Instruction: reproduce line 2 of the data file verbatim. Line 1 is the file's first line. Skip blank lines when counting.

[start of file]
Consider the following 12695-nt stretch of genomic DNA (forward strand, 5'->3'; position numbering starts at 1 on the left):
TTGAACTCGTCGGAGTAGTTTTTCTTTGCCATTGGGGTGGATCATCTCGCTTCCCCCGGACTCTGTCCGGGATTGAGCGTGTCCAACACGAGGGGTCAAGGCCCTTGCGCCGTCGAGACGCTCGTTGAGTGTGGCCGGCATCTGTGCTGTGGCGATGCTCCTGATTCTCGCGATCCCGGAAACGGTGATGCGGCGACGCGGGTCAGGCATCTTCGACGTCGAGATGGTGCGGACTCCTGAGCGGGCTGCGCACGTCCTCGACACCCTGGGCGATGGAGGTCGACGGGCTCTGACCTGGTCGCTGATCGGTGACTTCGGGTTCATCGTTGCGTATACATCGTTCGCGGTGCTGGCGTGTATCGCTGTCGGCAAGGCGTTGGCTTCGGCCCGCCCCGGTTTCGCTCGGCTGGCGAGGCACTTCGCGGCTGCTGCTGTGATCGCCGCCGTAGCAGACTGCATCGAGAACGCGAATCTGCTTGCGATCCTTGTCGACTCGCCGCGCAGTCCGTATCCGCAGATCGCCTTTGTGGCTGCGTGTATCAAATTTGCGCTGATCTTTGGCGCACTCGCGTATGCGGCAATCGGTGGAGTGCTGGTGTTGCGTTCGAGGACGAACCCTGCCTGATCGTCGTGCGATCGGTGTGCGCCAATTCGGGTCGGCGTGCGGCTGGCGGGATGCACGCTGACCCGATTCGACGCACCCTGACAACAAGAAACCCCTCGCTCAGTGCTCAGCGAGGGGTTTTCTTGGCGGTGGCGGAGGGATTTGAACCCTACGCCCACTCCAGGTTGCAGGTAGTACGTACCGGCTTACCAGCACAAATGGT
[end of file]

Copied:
TTGAACTCGTCGGAGTAGTTTTTCTTTGCCATTGGGGTGGATCATCTCGCTTCCCCCGGACTCTGTCCGGGATTGAGCGTGTCCAACACGAGGGGTCAAGGCCCTTGCGCCGTCGAGACGCTCGTTGAGTGTGGCCGGCATCTGTGCTGTGGCGATGCTCCTGATTCTCGCGATCCCGGAAACGGTGATGCGGCGACGCGGGTCAGGCATCTTCGACGTCGAGATGGTGCGGACTCCTGAGCGGGCTGCGCACGTCCTCGACACCCTGGGCGATGGAGGTCGACGGGCTCTGACCTGGTCGCTGATCGGTGACTTCGGGTTCATCGTTGCGTATACATCGTTCGCGGTGCTGGCGTGTATCGCTGTCGGCAAGGCGTTGGCTTCGGCCCGCCCCGGTTTCGCTCGGCTGGCGAGGCACTTCGCGGCTGCTGCTGTGATCGCCGCCGTAGCAGACTGCATCGAGAACGCGAATCTGCTTGCGATCCTTGTCGACTCGCCGCGCAGTCCGTATCCGCAGATCGCCTTTGTGGCTGCGTGTATCAAATTTGCGCTGATCTTTGGCGCACTCGCGTATGCGGCAATCGGTGGAGTGCTGGTGTTGCGTTCGAGGACGAACCCTGCCTGATCGTCGTGCGATCGGTGTGCGCCAATTCGGGTCGGCGTGCGGCTGGCGGGATGCACGCTGACCCGATTCGACGCACCCTGACAACAAGAAACCCCTCGCTCAGTGCTCAGCGAGGGGTTTTCTTGGCGGTGGCGGAGGGATTTGAACCCTACGCCCACTCCAGGTTGCAGGTAGTACGTACCGGCTTACCAGCACAAATGGT